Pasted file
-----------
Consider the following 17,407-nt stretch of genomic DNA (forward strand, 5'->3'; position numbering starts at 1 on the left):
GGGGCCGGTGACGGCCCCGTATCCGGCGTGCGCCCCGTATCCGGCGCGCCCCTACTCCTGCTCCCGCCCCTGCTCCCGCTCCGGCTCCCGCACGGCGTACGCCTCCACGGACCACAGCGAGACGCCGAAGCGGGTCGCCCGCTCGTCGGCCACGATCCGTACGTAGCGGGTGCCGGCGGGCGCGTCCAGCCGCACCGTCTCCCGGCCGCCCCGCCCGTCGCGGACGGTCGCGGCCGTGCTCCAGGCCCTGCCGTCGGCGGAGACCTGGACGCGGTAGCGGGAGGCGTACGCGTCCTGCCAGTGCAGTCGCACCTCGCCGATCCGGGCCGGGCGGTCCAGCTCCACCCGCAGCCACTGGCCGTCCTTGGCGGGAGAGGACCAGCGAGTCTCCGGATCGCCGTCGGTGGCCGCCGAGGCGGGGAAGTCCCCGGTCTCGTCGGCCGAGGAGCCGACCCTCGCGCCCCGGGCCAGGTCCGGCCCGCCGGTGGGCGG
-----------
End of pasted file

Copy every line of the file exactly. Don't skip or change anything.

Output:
Consider the following 17,407-nt stretch of genomic DNA (forward strand, 5'->3'; position numbering starts at 1 on the left):
GGGGCCGGTGACGGCCCCGTATCCGGCGTGCGCCCCGTATCCGGCGCGCCCCTACTCCTGCTCCCGCCCCTGCTCCCGCTCCGGCTCCCGCACGGCGTACGCCTCCACGGACCACAGCGAGACGCCGAAGCGGGTCGCCCGCTCGTCGGCCACGATCCGTACGTAGCGGGTGCCGGCGGGCGCGTCCAGCCGCACCGTCTCCCGGCCGCCCCGCCCGTCGCGGACGGTCGCGGCCGTGCTCCAGGCCCTGCCGTCGGCGGAGACCTGGACGCGGTAGCGGGAGGCGTACGCGTCCTGCCAGTGCAGTCGCACCTCGCCGATCCGGGCCGGGCGGTCCAGCTCCACCCGCAGCCACTGGCCGTCCTTGGCGGGAGAGGACCAGCGAGTCTCCGGATCGCCGTCGGTGGCCGCCGAGGCGGGGAAGTCCCCGGTCTCGTCGGCCGAGGAGCCGACCCTCGCGCCCCGGGCCAGGTCCGGCCCGCCGGTGGGCGG